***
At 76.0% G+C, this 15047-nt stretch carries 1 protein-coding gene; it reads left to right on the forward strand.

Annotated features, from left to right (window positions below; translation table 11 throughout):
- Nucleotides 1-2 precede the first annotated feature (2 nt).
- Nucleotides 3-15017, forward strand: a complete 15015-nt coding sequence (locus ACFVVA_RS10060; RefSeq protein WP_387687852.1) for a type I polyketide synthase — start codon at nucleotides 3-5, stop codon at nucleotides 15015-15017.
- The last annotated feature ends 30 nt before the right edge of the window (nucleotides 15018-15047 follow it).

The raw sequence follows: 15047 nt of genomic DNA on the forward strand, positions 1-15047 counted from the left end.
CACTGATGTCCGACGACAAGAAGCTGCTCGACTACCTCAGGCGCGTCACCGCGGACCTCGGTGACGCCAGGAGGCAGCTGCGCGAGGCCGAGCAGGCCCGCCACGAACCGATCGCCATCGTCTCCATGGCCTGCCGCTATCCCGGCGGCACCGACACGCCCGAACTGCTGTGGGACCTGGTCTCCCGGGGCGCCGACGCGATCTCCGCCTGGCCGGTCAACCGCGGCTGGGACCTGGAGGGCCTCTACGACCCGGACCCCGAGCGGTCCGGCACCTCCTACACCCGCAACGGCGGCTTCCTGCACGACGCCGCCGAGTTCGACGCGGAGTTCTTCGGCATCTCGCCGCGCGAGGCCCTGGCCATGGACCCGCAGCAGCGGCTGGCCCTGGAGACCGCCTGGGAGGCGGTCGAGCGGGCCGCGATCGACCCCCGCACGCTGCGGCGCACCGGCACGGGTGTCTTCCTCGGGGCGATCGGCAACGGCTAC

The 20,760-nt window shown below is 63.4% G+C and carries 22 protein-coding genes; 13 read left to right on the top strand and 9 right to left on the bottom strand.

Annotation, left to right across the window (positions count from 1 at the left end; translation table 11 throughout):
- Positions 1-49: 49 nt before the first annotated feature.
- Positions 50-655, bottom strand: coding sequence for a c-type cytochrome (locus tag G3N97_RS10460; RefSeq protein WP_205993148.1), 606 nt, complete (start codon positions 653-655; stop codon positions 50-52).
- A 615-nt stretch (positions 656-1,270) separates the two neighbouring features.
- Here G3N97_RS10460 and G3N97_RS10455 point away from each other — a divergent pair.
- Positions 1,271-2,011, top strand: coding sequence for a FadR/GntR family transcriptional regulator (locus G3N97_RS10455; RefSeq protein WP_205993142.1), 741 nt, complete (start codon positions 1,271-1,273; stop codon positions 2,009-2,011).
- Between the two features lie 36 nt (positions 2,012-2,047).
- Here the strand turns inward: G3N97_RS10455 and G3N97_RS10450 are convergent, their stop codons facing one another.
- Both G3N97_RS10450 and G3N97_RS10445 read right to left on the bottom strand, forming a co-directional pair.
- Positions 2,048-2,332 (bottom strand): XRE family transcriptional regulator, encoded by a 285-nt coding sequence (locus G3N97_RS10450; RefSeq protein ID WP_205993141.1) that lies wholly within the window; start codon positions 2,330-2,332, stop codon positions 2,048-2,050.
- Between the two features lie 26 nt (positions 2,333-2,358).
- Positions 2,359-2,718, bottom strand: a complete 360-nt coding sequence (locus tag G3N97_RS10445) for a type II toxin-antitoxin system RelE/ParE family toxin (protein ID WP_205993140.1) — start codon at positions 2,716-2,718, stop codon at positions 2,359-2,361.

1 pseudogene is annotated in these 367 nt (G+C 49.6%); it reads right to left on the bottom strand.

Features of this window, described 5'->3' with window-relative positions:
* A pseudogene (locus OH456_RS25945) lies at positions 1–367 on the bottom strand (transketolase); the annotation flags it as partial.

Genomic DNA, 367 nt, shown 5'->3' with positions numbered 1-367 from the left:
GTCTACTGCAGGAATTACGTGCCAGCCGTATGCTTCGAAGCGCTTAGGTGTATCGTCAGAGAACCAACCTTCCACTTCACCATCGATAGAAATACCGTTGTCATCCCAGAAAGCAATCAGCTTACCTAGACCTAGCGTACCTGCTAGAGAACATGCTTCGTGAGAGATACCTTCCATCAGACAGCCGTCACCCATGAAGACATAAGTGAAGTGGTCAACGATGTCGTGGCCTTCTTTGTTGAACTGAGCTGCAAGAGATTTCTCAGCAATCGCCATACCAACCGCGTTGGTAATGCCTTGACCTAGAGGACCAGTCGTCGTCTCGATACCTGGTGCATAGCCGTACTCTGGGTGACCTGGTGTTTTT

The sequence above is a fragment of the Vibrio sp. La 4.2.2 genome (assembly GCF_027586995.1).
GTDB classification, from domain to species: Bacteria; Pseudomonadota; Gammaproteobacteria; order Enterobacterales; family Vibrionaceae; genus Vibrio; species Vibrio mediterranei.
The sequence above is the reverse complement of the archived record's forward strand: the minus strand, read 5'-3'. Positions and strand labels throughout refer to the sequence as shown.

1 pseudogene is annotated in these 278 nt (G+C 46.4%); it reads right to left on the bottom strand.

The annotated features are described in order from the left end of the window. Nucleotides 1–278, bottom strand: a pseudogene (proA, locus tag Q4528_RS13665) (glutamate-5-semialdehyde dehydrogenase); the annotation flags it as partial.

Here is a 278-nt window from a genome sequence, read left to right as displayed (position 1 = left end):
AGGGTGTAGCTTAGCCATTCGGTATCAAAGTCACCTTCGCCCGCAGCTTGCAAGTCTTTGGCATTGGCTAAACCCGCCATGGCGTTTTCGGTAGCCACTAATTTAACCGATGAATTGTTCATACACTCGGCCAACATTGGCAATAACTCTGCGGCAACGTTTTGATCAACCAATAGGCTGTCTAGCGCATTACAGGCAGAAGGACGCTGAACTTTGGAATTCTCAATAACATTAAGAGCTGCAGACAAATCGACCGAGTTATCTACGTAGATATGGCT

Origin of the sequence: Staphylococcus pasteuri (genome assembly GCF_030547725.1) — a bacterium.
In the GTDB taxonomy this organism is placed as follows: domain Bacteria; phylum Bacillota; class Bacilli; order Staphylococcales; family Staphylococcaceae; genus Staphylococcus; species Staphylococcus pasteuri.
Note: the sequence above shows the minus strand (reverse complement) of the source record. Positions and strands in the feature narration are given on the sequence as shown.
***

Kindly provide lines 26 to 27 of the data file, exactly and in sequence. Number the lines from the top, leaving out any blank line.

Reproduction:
The sequence above is a fragment of the Vibrio sp. La 4.2.2 genome (assembly GCF_027586995.1).
GTDB classification, from domain to species: Bacteria; Pseudomonadota; Gammaproteobacteria; order Enterobacterales; family Vibrionaceae; genus Vibrio; species Vibrio mediterranei.